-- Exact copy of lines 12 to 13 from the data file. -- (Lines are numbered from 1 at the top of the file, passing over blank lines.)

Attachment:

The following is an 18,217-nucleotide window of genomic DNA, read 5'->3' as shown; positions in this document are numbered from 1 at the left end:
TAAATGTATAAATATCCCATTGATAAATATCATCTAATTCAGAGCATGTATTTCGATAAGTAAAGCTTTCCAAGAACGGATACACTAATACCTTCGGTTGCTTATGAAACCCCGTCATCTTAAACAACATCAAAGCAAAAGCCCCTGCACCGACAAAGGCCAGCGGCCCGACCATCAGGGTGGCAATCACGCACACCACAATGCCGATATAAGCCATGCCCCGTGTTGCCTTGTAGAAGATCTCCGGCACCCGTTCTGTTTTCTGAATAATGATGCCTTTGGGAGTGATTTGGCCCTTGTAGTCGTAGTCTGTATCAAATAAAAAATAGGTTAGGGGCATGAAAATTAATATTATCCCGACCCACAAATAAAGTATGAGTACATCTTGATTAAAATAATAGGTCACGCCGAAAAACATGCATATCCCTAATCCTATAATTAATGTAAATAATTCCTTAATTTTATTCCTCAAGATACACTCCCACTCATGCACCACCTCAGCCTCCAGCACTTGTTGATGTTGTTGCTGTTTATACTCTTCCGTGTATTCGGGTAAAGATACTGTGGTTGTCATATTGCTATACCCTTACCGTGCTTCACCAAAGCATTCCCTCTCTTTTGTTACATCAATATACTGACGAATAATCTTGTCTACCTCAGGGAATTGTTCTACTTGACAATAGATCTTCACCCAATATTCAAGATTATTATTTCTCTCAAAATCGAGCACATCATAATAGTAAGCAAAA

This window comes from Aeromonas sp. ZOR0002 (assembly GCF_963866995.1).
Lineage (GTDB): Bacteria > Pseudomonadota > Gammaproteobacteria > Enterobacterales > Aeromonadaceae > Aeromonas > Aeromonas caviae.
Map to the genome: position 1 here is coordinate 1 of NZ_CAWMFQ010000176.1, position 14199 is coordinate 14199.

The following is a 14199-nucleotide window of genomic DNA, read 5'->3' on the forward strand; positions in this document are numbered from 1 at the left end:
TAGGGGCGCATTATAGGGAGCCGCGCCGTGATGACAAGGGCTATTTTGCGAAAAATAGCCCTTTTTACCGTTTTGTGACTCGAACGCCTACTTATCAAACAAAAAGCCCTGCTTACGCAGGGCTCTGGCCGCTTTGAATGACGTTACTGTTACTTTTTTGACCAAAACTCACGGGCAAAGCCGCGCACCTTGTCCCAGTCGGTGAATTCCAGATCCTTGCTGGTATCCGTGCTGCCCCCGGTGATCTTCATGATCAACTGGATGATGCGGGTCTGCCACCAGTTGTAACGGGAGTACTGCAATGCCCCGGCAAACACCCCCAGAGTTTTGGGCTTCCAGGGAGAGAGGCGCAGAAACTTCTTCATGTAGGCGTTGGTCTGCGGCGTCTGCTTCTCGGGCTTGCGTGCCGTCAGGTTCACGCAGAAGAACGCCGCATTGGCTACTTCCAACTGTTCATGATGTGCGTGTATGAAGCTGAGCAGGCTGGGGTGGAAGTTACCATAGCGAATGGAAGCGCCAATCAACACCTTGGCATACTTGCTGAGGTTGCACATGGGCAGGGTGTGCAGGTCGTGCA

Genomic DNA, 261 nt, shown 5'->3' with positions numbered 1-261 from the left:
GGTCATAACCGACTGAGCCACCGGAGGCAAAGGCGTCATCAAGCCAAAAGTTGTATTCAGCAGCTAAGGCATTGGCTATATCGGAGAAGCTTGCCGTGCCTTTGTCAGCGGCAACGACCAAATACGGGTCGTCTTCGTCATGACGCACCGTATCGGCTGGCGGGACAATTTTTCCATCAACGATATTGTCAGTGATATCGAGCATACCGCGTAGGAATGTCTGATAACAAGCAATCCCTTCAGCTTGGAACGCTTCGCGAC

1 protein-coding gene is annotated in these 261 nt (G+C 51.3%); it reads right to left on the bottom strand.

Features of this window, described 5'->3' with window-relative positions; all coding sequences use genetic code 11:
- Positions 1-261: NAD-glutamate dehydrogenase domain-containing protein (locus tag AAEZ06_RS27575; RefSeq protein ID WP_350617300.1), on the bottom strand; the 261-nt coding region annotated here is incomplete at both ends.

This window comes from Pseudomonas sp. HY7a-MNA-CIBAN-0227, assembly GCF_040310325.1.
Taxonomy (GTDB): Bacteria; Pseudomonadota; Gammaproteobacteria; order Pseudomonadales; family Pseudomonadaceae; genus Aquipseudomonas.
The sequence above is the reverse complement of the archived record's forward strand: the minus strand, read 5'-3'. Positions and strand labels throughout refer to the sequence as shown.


- Positions 1-261: NAD-glutamate dehydrogenase domain-containing protein (locus tag AAEZ06_RS27575; RefSeq protein ID WP_350617300.1), on the bottom strand; the 261-nt coding region annotated here is incomplete at both ends.

This window comes from Pseudomonas sp. HY7a-MNA-CIBAN-0227, assembly GCF_040310325.1.